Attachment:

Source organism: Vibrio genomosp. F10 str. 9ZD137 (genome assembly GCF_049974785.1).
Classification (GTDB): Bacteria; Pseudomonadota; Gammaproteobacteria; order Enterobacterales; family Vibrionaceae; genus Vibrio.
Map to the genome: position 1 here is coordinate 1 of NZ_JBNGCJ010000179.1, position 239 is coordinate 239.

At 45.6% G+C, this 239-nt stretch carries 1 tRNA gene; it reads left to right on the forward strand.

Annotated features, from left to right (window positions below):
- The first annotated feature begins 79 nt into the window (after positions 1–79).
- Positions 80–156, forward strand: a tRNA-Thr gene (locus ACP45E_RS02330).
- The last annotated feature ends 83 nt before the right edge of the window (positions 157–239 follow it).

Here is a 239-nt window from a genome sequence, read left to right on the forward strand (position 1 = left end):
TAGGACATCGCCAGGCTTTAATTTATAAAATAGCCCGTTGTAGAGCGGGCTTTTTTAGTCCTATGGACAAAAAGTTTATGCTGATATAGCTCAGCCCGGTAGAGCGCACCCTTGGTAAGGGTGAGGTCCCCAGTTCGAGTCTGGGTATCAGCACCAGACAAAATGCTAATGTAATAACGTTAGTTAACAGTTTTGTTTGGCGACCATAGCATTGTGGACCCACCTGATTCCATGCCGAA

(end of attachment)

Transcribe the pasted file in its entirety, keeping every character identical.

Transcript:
Source organism: Vibrio genomosp. F10 str. 9ZD137 (genome assembly GCF_049974785.1).
Classification (GTDB): Bacteria; Pseudomonadota; Gammaproteobacteria; order Enterobacterales; family Vibrionaceae; genus Vibrio.
Map to the genome: position 1 here is coordinate 1 of NZ_JBNGCJ010000179.1, position 239 is coordinate 239.

At 45.6% G+C, this 239-nt stretch carries 1 tRNA gene; it reads left to right on the forward strand.

Annotated features, from left to right (window positions below):
- The first annotated feature begins 79 nt into the window (after positions 1–79).
- Positions 80–156, forward strand: a tRNA-Thr gene (locus ACP45E_RS02330).
- The last annotated feature ends 83 nt before the right edge of the window (positions 157–239 follow it).

Here is a 239-nt window from a genome sequence, read left to right on the forward strand (position 1 = left end):
TAGGACATCGCCAGGCTTTAATTTATAAAATAGCCCGTTGTAGAGCGGGCTTTTTTAGTCCTATGGACAAAAAGTTTATGCTGATATAGCTCAGCCCGGTAGAGCGCACCCTTGGTAAGGGTGAGGTCCCCAGTTCGAGTCTGGGTATCAGCACCAGACAAAATGCTAATGTAATAACGTTAGTTAACAGTTTTGTTTGGCGACCATAGCATTGTGGACCCACCTGATTCCATGCCGAA